McKesson Corp. is the nation's largest drug distributor and earns roughly $4 billion a year serving as the primary pharmaceutical vendor for the U.S. Department of Veteran's Affairs. But it doesn't pay employees like Claude Hickerson, a veteran himself, enough to afford health care.
Connect for Health Colorado's Finance Committee recently offered a revenue projection for the current year. Using a conservative approach, it projects that revenue for 2014 is about $600,000 above earlier estimates, and total revenue for the year is expected to top out at $5.4 million.
Many Americans are learning about health insurance for the first time, and others are adapting to changes. One area that seems to be ever-changing is "networks," as in doctors and hospitals "in network" and "out of network."
In March, I gave my first semester grades for the Affordable Care Act (ACA, also known generally as Obamacare), and it received a C grade for a GPA of 2.0. Now, a semester of health care later, how is it doing?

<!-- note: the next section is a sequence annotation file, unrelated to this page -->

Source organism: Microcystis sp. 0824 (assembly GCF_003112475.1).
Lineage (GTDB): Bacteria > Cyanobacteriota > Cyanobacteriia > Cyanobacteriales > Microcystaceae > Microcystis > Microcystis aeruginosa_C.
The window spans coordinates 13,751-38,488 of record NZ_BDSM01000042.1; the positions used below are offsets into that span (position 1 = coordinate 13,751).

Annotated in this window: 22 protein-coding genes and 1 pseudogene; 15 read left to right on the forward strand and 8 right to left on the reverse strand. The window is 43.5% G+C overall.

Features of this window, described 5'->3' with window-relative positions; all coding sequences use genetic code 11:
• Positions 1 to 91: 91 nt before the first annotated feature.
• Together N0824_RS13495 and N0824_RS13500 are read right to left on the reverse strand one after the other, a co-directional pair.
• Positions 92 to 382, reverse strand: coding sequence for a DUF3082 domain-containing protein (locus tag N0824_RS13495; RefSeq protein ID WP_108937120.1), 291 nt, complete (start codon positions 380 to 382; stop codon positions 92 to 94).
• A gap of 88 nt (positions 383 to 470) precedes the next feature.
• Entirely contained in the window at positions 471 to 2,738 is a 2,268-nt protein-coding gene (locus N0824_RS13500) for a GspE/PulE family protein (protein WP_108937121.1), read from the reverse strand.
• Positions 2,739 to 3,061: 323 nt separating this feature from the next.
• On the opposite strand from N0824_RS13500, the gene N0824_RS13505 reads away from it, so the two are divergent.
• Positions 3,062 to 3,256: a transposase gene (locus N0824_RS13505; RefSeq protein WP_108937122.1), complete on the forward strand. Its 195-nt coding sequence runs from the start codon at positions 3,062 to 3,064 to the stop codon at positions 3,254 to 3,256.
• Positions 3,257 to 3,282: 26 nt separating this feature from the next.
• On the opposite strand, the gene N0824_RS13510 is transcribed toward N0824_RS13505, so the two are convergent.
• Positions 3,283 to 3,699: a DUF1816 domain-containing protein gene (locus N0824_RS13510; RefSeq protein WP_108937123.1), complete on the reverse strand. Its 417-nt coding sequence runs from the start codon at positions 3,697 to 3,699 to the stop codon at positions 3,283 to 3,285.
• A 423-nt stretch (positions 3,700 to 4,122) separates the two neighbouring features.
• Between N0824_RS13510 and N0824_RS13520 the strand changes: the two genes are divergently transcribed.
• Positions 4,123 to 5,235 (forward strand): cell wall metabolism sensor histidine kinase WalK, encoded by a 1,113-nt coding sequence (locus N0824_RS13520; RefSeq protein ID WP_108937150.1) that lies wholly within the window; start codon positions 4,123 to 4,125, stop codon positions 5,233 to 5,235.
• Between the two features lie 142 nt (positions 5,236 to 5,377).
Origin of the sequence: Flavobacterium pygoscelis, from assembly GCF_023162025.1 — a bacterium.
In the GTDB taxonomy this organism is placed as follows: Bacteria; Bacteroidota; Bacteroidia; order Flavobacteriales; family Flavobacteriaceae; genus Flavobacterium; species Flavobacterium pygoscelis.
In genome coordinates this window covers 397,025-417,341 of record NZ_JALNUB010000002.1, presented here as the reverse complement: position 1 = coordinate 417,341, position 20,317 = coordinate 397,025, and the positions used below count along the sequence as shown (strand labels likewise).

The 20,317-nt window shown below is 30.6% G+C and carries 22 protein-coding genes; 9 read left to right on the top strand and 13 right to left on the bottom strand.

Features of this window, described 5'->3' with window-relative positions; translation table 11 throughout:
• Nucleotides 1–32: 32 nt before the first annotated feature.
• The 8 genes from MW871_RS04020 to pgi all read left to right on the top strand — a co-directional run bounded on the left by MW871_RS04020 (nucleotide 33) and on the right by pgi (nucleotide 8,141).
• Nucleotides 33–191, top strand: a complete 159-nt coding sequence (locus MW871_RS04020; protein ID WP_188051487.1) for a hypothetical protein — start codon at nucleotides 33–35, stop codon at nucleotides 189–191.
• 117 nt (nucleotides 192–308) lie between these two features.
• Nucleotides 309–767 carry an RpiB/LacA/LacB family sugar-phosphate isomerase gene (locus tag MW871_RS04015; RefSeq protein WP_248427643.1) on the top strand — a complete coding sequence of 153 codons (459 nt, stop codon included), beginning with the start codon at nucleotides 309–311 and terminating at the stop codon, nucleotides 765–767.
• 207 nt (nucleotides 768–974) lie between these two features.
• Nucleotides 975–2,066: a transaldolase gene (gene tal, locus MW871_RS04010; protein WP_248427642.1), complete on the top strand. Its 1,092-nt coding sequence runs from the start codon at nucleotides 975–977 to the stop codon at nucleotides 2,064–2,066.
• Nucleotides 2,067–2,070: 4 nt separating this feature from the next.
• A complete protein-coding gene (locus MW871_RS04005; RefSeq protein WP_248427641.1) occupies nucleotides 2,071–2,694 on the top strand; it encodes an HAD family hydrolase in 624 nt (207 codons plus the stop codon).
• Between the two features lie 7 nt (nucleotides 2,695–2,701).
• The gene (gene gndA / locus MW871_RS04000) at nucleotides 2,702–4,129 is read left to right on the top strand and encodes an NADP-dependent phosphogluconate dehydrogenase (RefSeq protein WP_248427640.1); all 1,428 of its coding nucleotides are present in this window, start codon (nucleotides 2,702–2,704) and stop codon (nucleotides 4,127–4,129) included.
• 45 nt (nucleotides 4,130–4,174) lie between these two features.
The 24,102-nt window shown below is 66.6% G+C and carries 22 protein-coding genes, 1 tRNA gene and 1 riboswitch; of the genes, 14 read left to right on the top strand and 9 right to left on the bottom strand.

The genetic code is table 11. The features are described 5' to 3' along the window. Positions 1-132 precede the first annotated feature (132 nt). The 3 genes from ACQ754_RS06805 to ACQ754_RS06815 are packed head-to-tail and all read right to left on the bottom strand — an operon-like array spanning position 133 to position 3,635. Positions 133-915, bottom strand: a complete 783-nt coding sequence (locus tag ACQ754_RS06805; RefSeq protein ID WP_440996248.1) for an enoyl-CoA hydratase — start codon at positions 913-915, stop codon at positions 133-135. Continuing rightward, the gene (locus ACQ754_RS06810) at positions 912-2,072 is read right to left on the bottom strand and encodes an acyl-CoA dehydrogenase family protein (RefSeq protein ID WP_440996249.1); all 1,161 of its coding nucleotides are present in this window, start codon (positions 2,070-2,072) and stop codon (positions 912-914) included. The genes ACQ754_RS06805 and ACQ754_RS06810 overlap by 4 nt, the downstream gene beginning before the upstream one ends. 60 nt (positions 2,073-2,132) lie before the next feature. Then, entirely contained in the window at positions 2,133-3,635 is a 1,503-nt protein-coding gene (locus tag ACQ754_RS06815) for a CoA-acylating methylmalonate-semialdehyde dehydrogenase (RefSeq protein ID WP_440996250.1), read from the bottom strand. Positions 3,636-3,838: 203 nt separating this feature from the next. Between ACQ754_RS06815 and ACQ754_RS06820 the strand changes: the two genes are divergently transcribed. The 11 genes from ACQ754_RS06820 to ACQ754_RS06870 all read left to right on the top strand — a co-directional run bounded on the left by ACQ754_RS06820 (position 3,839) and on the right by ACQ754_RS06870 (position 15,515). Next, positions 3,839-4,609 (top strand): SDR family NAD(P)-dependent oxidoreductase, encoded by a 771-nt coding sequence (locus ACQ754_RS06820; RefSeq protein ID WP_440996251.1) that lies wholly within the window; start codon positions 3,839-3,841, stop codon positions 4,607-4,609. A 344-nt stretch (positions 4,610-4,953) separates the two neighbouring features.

I cower when I see the email from our health insurance broker, cheerfully writing to schedule our annual plan review and a discussion of the increase for the coming year. I say increase because we have never seen a decrease in 10 years.
While the ACA may address some of the more extreme premium fluctuations, it does not fundamentally change the basic structure of a market that has always been highly volatile and uncertain. However, there are provisions in the ACA that do impact premiums.
Executives at health insurance giant WellPoint are predicting they will have to implement "double-digit plus" rate increases next year, demonstrating once again just how politically tone deaf and profit-obsessed they apparently are.
In an effort to cynically score political points, the Republicans have taken up the cause of people who have received health insurance "cancellation" notices. The problem is that the Republicans aren't helping these people, they are exploiting them.